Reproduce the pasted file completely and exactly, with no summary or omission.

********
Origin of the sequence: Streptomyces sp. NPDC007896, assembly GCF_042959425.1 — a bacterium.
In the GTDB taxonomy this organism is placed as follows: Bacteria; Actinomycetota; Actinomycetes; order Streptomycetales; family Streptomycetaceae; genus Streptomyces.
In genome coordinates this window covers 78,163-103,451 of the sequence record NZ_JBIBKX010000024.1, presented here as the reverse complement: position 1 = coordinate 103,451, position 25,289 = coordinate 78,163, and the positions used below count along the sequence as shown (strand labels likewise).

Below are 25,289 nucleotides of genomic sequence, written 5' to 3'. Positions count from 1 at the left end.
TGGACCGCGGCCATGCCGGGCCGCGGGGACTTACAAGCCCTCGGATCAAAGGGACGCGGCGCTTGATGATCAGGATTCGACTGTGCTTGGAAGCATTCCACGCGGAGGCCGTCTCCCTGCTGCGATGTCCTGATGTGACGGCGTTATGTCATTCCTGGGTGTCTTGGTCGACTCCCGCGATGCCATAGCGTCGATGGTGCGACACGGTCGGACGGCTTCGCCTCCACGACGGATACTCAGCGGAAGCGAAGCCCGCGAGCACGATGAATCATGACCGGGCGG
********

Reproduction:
Origin of the sequence: Streptomyces sp. NPDC007896, assembly GCF_042959425.1 — a bacterium.
In the GTDB taxonomy this organism is placed as follows: Bacteria; Actinomycetota; Actinomycetes; order Streptomycetales; family Streptomycetaceae; genus Streptomyces.
In genome coordinates this window covers 78,163-103,451 of the sequence record NZ_JBIBKX010000024.1, presented here as the reverse complement: position 1 = coordinate 103,451, position 25,289 = coordinate 78,163, and the positions used below count along the sequence as shown (strand labels likewise).

Below are 25,289 nucleotides of genomic sequence, written 5' to 3'. Positions count from 1 at the left end.
TGGACCGCGGCCATGCCGGGCCGCGGGGACTTACAAGCCCTCGGATCAAAGGGACGCGGCGCTTGATGATCAGGATTCGACTGTGCTTGGAAGCATTCCACGCGGAGGCCGTCTCCCTGCTGCGATGTCCTGATGTGACGGCGTTATGTCATTCCTGGGTGTCTTGGTCGACTCCCGCGATGCCATAGCGTCGATGGTGCGACACGGTCGGACGGCTTCGCCTCCACGACGGATACTCAGCGGAAGCGAAGCCCGCGAGCACGATGAATCATGACCGGGCGG